At midnight, we pass by the old rest house, so unassuming I must point it out to Ai.  We walk to the booths that hold donated cranes, locked for the night.  Ai manages to work her hand through the clear, plastic curtain and hangs her gift.  It’s open during the day to leave donations, but she’d rather not be seen.  Reactions differ here, at the atomic bomb target: some pull together, others take on the noise alone.  I want to ring the bell in the children’s monument, but they’ve taken it away for the night, probably for the better.  Somewhere close, some sleep.  We walk around the park, mostly dark, a few low lights for passers-through, for nighttime visits, a quiet fire in the middle. I show Ai the museum where I spent yesterday, before she arrived; she’ll make her stop tomorrow.  They asked me how it affected me, Magnus and Ai.  I talked of surprise of how much responsibility was claimed by the Japanese, how scientific the first part of the museum was, how even the Nanking massacre was mentioned, which I never would have suspected.  I do not dwell on the woman whose lined kimono pattern burned onto her back, the deformed hand nails, or the torn steel, exhibited less than a foot away from my living self. Honestly, I hurried away from the steel –I felt the power that so easily sliced it was still smoldering.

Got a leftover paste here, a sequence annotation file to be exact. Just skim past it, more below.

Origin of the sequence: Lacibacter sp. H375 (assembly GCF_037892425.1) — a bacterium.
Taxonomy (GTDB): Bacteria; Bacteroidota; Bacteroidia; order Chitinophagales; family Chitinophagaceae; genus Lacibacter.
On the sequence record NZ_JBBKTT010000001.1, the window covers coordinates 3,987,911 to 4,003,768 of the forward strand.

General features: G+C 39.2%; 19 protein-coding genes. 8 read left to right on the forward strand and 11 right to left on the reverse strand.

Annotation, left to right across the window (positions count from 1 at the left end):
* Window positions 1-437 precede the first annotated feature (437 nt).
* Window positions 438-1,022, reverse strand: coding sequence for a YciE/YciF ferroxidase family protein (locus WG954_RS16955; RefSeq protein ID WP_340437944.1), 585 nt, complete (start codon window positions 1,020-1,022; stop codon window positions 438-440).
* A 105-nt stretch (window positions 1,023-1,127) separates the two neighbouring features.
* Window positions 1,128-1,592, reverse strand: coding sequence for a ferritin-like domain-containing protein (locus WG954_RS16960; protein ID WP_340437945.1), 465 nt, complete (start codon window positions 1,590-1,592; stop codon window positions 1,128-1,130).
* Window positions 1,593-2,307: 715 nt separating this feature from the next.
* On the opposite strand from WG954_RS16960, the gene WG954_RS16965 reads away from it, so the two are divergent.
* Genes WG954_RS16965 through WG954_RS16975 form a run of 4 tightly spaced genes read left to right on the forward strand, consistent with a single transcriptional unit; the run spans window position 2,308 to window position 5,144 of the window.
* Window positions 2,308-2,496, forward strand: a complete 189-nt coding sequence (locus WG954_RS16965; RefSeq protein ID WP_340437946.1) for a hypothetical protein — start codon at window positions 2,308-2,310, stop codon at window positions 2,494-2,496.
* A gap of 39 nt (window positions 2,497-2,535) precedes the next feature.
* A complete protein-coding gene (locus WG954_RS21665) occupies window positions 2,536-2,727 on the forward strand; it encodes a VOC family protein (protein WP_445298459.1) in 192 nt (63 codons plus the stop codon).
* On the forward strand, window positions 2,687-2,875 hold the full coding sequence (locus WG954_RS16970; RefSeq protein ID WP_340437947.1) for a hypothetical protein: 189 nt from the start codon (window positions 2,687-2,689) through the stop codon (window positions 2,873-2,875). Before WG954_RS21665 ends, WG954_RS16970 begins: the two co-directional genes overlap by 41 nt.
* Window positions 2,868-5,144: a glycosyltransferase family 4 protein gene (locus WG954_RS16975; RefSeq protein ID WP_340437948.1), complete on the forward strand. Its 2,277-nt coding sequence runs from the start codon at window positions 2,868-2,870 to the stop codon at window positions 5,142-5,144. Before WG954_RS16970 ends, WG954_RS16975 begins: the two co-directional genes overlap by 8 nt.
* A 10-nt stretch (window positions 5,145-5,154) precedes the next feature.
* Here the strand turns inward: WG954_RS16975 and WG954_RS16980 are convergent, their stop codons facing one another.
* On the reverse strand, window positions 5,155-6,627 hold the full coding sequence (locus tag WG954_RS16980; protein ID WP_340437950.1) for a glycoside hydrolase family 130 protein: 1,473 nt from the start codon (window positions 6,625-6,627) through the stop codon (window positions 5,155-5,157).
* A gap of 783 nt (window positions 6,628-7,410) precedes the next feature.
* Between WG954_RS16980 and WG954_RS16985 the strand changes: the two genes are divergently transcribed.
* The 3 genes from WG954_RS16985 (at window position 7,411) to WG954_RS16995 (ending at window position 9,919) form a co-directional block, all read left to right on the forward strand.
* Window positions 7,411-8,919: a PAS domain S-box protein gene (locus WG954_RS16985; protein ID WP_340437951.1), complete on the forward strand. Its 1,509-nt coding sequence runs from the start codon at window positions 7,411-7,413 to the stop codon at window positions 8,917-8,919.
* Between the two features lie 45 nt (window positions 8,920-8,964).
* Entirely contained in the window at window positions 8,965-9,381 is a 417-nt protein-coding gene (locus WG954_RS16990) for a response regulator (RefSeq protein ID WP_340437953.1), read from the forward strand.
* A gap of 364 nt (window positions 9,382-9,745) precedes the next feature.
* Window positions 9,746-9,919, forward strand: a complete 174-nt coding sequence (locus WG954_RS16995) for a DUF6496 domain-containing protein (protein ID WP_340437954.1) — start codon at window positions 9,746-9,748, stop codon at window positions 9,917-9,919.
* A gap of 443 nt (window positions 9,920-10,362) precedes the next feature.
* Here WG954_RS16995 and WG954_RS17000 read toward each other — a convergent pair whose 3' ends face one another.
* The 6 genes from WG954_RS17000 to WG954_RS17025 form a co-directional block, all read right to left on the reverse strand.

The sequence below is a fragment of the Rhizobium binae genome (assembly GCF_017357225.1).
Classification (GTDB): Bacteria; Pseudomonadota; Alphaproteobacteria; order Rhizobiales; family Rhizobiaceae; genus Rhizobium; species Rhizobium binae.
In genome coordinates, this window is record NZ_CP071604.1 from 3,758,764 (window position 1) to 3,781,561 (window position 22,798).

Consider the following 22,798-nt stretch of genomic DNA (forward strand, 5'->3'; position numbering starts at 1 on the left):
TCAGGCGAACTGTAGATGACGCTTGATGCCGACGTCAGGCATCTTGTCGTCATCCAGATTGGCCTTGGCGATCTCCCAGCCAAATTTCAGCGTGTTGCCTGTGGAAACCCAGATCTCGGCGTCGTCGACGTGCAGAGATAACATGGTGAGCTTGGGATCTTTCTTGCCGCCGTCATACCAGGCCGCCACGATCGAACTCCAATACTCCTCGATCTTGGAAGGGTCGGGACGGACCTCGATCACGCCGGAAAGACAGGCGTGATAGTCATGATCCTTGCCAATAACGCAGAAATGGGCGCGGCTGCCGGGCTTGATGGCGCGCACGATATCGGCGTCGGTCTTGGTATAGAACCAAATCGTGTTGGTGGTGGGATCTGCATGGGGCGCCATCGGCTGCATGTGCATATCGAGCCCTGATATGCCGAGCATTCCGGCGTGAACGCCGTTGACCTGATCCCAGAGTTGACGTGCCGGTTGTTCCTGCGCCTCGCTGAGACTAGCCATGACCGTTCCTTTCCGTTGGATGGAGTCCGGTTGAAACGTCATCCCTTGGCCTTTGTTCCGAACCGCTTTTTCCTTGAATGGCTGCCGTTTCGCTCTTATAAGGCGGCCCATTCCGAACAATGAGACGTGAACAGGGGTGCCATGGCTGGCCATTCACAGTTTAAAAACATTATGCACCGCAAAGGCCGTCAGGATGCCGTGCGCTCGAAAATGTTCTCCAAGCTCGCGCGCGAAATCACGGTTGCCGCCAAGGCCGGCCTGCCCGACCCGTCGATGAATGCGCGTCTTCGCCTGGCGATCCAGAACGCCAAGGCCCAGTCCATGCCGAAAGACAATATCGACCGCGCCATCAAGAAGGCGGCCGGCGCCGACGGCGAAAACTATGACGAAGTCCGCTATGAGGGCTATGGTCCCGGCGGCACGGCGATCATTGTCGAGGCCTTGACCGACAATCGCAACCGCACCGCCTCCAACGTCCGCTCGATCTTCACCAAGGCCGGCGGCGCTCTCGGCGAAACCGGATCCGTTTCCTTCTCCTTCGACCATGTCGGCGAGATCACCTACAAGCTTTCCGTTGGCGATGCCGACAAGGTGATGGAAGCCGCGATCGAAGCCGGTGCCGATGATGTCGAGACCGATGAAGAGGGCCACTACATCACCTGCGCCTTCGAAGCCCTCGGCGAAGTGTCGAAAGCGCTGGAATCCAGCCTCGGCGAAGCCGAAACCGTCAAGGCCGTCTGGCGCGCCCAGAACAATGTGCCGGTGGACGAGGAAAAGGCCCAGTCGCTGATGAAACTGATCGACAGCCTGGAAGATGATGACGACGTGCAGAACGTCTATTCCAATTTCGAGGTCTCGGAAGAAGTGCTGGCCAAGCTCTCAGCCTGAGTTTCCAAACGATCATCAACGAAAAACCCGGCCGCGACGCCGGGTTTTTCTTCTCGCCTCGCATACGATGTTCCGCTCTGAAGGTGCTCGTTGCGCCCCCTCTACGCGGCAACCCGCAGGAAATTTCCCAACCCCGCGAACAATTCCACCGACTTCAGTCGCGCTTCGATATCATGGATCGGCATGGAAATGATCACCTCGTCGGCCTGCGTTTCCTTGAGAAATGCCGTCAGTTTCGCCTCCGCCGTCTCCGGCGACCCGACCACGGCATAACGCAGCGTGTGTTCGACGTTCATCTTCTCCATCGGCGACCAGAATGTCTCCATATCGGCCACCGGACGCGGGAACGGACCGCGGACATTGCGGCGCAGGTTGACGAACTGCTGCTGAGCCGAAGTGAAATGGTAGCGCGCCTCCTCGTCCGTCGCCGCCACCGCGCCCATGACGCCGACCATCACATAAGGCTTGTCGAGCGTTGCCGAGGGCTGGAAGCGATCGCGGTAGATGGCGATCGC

We check the opening time and she begins to plan her tomorrow. We’ll have breakfast at the UCC Café in the station, before I take an hour shinkansen to Kyoto, an hour shirasagi to Fukui.  She’ll visit the museum early, maybe have time to visit the Glass Village in the afternoon before her overnight bus to Nagoya.

There is nothing of which to complain.

No, no.

There is nothing.

And so, from where we stand, at the beginning of the path, I begin running. After four seconds the chest dives and my arms shoot out to protect, my feet flying over, making a cartwheel.  My body, my healthy body, can make another, another.  The cement is moist, tears from underground making their way to surface each night, their dampness smoothing the way for my hands, my feet.

I can feel my heart touch my unmarked chest, the air touch my unburned face.  My feet stop swinging at the base of the cenotaph.  I stand there in a duty toward letters of missing people, shadows created on walls, and many, many shredded school uniforms. My heart reaches a perfect beat, keeping me here, keeping me thinking.  Today I do not want to die.

Feature Image Credit